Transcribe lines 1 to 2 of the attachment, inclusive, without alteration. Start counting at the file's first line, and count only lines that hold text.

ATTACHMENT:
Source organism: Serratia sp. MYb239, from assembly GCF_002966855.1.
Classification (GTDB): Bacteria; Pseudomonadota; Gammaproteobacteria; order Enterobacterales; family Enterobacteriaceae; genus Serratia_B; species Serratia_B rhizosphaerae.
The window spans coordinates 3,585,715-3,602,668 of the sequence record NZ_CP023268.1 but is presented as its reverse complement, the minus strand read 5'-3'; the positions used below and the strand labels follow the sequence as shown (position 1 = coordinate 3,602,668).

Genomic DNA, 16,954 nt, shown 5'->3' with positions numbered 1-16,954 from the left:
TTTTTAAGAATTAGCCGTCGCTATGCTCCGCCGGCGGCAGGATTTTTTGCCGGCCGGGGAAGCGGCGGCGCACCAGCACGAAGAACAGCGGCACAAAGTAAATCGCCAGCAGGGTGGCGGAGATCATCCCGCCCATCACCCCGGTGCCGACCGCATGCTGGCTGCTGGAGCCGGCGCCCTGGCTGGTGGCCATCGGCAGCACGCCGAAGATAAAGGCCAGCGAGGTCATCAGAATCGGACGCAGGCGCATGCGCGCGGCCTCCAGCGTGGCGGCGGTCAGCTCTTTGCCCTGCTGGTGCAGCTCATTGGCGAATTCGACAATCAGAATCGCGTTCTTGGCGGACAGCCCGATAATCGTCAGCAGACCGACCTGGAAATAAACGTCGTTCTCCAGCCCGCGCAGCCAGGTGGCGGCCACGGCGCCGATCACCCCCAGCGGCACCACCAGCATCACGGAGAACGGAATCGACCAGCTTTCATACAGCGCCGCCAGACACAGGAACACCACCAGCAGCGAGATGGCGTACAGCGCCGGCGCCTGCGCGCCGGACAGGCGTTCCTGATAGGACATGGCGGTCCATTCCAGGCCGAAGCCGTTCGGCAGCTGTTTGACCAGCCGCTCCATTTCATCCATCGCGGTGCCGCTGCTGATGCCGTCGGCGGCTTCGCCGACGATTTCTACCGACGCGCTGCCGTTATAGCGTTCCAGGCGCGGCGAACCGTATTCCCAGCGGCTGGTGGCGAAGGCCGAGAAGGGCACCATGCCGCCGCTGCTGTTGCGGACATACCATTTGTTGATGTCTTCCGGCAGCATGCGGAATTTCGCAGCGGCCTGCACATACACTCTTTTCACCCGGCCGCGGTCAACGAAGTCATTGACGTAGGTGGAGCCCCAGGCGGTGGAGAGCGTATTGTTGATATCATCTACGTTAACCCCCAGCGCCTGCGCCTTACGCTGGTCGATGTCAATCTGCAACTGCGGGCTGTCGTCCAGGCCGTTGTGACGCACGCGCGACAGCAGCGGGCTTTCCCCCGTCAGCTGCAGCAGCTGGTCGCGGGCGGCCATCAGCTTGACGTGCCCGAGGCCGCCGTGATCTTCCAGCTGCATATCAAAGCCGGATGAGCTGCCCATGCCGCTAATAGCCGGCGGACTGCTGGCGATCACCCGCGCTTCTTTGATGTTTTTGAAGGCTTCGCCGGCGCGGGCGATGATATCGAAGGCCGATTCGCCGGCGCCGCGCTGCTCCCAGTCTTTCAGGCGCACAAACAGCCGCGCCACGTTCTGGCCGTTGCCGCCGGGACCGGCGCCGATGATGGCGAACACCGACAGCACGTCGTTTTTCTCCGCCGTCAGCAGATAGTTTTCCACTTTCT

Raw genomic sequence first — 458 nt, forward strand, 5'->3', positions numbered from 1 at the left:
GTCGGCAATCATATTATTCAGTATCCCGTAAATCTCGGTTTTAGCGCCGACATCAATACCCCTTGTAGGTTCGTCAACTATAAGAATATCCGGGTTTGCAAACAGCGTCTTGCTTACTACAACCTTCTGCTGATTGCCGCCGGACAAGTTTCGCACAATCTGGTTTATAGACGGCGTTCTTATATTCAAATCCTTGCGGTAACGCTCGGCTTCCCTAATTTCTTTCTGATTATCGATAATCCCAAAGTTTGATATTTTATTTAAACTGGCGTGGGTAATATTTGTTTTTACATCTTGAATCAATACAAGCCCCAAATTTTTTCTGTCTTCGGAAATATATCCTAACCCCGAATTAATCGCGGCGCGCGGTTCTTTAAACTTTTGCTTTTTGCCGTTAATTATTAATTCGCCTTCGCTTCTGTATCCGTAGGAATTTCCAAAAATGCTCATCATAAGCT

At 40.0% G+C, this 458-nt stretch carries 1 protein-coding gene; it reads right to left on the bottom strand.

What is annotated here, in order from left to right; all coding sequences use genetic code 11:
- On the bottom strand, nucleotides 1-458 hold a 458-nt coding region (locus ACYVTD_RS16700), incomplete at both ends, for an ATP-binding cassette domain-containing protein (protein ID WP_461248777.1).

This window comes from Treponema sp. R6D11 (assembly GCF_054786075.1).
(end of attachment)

Source organism: Serratia sp. MYb239, from assembly GCF_002966855.1.
Classification (GTDB): Bacteria; Pseudomonadota; Gammaproteobacteria; order Enterobacterales; family Enterobacteriaceae; genus Serratia_B; species Serratia_B rhizosphaerae.